Click-and-collect is a case in-point here, and Matalan publicises this option as much in its physical stores as it does across its desktop and mobile sites, and email marketing materials. With 47% of UK customers now using click-and-collect services for the speed and convenience they offer over other fulfilment methods, it of course makes great sense for Matalan make its stores double-up as fulfilment centres.
Indeed, according to Practicology's Omnichannel CX Report, although 90% of retailers now offer a click-and-collect service, only 57% of them clearly promote it on their websites, and only 33% in stores. Matalan is the clear exception here. As a now omnichannel-focussed retailer, it understands its customers and recognises the need to promote its fulfilment services in every way it can - both on- and offline.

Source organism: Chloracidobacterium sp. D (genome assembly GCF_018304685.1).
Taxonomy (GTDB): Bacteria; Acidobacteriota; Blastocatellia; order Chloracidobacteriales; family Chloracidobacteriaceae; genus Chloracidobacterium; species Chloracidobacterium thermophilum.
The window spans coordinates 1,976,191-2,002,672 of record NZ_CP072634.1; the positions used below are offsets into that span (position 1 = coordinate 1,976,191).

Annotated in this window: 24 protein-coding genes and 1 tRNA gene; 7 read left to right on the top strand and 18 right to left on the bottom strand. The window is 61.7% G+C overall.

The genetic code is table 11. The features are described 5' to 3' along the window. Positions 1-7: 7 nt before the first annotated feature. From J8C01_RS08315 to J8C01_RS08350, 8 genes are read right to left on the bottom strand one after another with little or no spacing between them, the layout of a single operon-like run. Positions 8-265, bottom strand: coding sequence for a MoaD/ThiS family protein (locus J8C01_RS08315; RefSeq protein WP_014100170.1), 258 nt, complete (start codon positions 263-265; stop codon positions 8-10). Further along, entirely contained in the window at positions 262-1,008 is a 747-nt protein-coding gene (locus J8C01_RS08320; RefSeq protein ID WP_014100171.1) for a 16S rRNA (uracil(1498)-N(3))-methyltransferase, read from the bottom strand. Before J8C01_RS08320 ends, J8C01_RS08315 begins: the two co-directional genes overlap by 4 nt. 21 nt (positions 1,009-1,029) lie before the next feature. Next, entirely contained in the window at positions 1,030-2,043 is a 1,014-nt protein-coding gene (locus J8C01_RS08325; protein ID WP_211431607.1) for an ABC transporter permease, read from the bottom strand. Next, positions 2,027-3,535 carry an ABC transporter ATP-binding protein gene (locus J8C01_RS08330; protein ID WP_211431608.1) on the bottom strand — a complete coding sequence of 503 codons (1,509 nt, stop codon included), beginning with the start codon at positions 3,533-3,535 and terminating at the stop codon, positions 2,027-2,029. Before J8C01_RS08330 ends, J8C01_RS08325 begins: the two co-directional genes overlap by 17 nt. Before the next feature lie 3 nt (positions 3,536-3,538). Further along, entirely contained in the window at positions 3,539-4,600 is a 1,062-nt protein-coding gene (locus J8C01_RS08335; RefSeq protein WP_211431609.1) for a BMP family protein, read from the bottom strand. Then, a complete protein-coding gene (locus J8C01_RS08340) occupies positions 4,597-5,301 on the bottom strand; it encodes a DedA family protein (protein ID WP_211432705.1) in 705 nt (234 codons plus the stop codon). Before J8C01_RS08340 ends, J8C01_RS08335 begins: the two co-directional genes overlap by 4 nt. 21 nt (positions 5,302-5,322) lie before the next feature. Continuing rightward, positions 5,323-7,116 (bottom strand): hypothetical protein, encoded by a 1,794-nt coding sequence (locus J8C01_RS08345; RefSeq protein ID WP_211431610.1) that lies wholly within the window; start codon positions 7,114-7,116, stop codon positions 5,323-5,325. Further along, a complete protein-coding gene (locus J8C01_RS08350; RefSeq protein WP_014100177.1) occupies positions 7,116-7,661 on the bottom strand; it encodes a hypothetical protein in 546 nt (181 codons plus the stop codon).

(Image source: bookingbug.com )
The In-Store Mobile Customer
If there's one market transformation that could be said to have had the most significant impact on consumer behaviour over the last decade, it is the spread smartphones that arguably takes the cake.
63% of retailers - including Matalan - featured in Practicology's Omnichannel CX Report had embraced this trend by offering customers free in-store Wi-Fi. This of course encourages even more showrooming, which is often viewed as a threat to bricks-and-mortar locations, as consumers can view products in stores and then head online to purchase from a competitor at a cheaper price. Amazon, of course, has been a direct beneficiary of this consumer behaviour over the last decade, and now that it's moving into the bricks-and-mortar world, it has patented an algorithm designed to discourage this kind of mobile window shopping, presumably to ensure that it doesn't suffer the same fates of those it's conquered (and block other retailers from deploying something similar themselves).
Despite the risks, however, Matalan realises that offering free Wi-Fi encourages customers to spend more time in-store, provides additional opportunities to deliver important marketing messages, and allows the brand to collect valuable user data.